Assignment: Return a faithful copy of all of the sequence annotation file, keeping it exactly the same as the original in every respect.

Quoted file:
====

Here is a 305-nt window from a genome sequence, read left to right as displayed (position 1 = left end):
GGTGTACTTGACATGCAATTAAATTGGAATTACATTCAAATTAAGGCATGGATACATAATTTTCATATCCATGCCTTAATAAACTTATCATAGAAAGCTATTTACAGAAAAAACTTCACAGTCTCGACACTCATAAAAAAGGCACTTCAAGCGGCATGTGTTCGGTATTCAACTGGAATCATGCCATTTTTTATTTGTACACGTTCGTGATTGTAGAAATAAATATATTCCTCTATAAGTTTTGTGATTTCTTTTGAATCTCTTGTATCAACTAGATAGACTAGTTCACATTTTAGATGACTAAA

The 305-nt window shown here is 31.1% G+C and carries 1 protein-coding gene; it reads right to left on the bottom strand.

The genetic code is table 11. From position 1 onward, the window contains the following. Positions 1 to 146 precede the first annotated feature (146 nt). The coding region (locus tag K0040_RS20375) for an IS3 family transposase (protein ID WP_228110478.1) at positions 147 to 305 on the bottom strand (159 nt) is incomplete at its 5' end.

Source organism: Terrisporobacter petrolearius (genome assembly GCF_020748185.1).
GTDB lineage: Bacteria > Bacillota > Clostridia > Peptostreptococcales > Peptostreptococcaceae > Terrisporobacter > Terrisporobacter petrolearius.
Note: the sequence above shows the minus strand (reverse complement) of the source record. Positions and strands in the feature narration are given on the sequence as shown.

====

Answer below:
Here is a 305-nt window from a genome sequence, read left to right as displayed (position 1 = left end):
GGTGTACTTGACATGCAATTAAATTGGAATTACATTCAAATTAAGGCATGGATACATAATTTTCATATCCATGCCTTAATAAACTTATCATAGAAAGCTATTTACAGAAAAAACTTCACAGTCTCGACACTCATAAAAAAGGCACTTCAAGCGGCATGTGTTCGGTATTCAACTGGAATCATGCCATTTTTTATTTGTACACGTTCGTGATTGTAGAAATAAATATATTCCTCTATAAGTTTTGTGATTTCTTTTGAATCTCTTGTATCAACTAGATAGACTAGTTCACATTTTAGATGACTAAA

The 305-nt window shown here is 31.1% G+C and carries 1 protein-coding gene; it reads right to left on the bottom strand.

The genetic code is table 11. From position 1 onward, the window contains the following. Positions 1 to 146 precede the first annotated feature (146 nt). The coding region (locus tag K0040_RS20375) for an IS3 family transposase (protein ID WP_228110478.1) at positions 147 to 305 on the bottom strand (159 nt) is incomplete at its 5' end.

Source organism: Terrisporobacter petrolearius (genome assembly GCF_020748185.1).
GTDB lineage: Bacteria > Bacillota > Clostridia > Peptostreptococcales > Peptostreptococcaceae > Terrisporobacter > Terrisporobacter petrolearius.
Note: the sequence above shows the minus strand (reverse complement) of the source record. Positions and strands in the feature narration are given on the sequence as shown.